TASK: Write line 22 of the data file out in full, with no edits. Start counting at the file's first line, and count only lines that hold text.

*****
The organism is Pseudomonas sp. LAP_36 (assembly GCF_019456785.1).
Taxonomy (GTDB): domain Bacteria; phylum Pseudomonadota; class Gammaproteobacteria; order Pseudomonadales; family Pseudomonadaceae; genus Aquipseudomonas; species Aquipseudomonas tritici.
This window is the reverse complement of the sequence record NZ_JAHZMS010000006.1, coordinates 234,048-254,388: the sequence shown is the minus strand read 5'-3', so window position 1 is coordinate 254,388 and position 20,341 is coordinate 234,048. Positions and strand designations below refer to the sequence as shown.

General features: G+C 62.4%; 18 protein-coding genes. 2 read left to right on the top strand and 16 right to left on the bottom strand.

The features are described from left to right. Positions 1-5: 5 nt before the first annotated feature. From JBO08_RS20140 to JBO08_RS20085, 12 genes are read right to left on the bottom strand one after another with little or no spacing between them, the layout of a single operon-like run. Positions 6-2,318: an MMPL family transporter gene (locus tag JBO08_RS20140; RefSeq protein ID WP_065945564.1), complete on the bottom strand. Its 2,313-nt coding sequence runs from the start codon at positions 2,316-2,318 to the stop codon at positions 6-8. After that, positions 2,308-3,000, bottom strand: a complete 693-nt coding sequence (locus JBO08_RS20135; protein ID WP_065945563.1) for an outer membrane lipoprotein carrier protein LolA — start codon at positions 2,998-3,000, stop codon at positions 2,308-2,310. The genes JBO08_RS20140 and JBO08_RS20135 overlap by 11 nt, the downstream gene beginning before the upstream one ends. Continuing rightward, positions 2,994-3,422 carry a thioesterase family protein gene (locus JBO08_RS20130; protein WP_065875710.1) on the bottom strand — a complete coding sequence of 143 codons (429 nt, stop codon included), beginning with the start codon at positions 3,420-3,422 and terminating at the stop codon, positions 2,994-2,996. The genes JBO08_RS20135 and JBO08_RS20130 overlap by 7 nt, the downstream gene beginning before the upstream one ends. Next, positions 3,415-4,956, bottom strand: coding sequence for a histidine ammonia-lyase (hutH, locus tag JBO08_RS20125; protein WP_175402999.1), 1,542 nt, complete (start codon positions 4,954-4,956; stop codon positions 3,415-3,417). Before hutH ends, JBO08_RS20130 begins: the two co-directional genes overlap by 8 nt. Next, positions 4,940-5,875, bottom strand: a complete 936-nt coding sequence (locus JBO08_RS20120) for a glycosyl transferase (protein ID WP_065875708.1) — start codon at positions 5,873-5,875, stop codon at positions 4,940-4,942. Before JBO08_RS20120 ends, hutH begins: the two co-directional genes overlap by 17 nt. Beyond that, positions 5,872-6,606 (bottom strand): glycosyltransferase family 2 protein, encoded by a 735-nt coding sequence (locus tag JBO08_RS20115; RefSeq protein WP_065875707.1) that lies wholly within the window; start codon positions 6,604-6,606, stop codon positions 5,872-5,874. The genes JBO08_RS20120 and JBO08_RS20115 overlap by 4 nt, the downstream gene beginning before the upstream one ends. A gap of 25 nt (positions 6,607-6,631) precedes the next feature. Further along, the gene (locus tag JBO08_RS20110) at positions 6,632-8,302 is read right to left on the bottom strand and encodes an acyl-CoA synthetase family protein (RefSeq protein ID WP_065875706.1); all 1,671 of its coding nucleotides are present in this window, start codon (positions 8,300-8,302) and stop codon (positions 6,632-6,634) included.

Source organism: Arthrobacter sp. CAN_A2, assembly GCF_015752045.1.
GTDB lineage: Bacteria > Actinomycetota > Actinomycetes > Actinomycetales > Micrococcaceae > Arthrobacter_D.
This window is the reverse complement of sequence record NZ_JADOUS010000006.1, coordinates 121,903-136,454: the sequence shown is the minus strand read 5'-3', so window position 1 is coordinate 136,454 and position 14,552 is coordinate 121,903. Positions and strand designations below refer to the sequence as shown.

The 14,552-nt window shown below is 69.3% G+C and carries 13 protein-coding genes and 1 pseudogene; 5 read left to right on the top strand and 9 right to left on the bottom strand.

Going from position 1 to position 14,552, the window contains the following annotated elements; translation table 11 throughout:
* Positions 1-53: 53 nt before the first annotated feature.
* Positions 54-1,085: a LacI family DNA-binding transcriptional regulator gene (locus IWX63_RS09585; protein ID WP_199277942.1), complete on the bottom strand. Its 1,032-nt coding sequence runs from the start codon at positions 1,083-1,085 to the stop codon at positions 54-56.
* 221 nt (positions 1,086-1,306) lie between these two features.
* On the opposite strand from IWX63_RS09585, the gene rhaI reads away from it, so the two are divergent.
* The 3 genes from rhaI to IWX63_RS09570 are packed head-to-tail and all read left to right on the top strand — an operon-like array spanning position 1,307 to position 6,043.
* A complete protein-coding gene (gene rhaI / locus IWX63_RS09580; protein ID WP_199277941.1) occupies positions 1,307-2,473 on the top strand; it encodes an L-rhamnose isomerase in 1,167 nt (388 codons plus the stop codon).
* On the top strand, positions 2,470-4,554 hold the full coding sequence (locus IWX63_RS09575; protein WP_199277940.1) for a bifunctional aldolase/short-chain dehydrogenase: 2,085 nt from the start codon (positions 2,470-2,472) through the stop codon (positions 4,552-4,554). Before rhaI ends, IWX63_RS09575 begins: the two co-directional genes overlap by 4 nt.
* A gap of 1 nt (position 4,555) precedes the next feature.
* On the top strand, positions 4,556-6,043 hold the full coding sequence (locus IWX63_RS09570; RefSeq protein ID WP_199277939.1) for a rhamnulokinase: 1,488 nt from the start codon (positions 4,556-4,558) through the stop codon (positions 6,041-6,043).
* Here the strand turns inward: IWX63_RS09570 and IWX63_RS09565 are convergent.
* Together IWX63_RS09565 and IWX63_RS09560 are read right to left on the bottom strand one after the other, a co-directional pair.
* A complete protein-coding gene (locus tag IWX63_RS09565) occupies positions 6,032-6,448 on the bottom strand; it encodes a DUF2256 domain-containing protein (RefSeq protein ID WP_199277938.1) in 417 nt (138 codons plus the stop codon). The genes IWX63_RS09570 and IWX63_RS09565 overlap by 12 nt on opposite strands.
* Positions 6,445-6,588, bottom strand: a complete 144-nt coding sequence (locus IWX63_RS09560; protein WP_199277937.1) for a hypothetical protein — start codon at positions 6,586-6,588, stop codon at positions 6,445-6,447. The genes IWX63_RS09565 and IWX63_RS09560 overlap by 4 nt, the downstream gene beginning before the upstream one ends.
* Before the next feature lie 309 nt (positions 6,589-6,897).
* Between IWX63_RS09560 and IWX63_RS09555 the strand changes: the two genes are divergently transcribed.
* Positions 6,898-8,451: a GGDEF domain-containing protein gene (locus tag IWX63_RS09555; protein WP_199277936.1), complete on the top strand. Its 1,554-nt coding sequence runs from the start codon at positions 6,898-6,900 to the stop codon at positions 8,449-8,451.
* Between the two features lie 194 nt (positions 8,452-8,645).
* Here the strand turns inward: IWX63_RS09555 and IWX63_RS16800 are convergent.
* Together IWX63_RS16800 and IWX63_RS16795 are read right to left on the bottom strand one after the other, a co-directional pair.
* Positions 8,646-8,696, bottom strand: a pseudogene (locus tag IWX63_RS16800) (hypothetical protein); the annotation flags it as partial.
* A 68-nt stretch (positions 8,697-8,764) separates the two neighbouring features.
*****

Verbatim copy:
* A complete protein-coding gene (locus tag IWX63_RS09565) occupies positions 6,032-6,448 on the bottom strand; it encodes a DUF2256 domain-containing protein (RefSeq protein ID WP_199277938.1) in 417 nt (138 codons plus the stop codon). The genes IWX63_RS09570 and IWX63_RS09565 overlap by 12 nt on opposite strands.